"[A] concise and detailed description of a very complex issue...rich in detail and insight."
--Leslie J. Temme, LCSW
School of Social Work, Adelphi University
"[A] 'must have' resource for practicing professionals and an invaluable teaching tool for social work students....This is precisely the book that mandated reporters seek to assist in the reporting process and understanding their legal obligations."
--Keva M. Miller, PhD, LCSW
School of Social Work, Portland State University
In all states, social workers are required to report suspected child abuse and neglect, and face serious penalties if they fail to do so. But not all cases of abuse are obvious. Mandated reporters are thus confronted with a host of both legal and ethical quandaries when filing a report:
- What are the responsibilities of mandated reporters?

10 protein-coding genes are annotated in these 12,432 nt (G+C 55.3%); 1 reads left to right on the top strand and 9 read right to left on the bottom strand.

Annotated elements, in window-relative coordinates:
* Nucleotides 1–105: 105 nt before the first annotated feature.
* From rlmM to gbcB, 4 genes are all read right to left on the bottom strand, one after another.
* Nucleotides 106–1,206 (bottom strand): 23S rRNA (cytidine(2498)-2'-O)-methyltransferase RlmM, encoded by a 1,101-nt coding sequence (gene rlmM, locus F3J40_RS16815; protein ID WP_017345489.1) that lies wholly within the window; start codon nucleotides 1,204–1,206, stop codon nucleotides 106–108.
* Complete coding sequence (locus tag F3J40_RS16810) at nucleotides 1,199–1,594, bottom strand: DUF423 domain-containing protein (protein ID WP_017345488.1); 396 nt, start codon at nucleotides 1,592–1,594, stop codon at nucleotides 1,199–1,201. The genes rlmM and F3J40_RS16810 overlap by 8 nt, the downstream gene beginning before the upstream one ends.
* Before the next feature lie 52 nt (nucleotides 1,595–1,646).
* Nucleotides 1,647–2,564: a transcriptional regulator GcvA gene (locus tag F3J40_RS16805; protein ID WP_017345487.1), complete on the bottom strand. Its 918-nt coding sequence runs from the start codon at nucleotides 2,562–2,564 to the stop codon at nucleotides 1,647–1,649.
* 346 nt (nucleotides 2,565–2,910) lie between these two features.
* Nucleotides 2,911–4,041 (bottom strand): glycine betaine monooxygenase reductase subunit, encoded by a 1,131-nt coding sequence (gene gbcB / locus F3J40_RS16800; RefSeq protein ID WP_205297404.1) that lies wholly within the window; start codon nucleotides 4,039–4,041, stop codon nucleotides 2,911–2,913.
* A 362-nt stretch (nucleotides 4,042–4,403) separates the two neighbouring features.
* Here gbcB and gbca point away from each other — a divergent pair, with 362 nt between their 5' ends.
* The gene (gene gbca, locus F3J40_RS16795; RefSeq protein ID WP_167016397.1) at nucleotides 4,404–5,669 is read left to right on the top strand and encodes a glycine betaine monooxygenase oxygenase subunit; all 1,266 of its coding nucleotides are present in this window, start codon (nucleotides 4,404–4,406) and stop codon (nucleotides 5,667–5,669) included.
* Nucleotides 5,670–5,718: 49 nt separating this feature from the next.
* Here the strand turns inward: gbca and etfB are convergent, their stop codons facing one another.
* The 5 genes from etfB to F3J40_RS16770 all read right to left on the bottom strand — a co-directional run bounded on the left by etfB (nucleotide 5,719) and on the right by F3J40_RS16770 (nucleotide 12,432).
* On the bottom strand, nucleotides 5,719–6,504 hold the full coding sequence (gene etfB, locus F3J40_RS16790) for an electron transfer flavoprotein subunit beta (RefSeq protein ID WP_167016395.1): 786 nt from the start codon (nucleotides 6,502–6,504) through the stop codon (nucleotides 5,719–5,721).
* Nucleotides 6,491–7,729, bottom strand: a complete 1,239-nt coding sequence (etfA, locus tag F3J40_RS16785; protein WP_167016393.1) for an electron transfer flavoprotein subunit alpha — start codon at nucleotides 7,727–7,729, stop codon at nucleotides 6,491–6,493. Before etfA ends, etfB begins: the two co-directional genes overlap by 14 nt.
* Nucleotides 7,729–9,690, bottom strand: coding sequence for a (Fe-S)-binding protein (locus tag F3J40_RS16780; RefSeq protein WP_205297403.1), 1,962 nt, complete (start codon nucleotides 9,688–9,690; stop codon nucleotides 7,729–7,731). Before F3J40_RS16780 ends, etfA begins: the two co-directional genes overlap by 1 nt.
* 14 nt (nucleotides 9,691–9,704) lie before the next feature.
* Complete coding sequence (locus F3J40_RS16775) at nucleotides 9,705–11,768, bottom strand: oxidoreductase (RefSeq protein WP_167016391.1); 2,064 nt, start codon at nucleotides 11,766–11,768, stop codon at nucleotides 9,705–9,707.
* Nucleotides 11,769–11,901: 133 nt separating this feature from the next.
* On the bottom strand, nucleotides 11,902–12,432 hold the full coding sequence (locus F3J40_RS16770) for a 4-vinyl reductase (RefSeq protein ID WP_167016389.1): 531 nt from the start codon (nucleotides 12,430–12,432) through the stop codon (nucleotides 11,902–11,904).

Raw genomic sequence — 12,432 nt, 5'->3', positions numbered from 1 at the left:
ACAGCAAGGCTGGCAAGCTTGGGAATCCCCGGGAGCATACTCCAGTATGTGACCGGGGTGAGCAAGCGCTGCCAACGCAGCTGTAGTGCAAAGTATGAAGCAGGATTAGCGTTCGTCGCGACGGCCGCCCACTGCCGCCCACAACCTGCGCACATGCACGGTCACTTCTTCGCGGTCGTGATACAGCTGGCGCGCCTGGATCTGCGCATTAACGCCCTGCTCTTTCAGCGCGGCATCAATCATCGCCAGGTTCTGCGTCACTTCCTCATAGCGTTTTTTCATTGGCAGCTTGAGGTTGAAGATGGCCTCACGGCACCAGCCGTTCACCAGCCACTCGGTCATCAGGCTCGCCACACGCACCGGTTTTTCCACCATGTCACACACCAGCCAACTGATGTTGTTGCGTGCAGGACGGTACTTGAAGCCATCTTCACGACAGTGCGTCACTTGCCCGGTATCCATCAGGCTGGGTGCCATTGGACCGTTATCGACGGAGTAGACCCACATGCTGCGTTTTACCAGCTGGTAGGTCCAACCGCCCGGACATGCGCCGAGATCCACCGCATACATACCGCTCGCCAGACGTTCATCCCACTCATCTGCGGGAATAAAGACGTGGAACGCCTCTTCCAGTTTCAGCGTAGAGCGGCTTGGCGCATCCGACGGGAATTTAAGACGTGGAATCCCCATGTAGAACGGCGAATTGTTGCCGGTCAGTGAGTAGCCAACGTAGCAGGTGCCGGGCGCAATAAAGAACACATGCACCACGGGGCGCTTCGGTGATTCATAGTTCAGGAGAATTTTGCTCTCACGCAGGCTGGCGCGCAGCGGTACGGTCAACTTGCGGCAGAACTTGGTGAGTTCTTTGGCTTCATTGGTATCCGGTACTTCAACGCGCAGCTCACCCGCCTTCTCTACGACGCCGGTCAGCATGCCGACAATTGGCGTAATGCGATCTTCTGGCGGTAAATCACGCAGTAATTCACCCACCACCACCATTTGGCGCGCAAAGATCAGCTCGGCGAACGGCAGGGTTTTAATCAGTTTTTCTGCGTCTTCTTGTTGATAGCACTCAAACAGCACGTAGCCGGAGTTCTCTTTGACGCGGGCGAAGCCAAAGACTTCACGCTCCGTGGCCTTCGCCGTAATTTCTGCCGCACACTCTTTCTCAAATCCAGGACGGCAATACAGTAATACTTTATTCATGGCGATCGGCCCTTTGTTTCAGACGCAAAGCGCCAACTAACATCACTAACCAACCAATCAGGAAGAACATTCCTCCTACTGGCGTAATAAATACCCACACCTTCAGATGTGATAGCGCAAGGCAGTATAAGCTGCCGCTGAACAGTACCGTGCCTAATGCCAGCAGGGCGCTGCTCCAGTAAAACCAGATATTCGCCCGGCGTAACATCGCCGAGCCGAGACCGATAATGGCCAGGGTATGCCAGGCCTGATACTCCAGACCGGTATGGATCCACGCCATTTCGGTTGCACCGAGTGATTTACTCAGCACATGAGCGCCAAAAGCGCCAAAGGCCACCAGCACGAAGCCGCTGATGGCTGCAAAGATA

- What are appropriate grounds for reporting abuse?
- How and when should a report be made?
- Does reporting suspected abuse violate client confidentiality?
- What if my employer encourages me not to report my suspicions?
Addressing these questions and more, this book provides clear definitions of different types of child abuse, including physical, sexual, and emotional, and delineates guidelines on how to identify risk factors and signs of child maltreatment.
The authors also clarify difficult ethical issues, including client confidentiality and privileged communication, and present numerous case studies and theoretical vignettes culled from their own experiences as social workers. This guide will be the one resource mandated reporters and social work students cannot do without.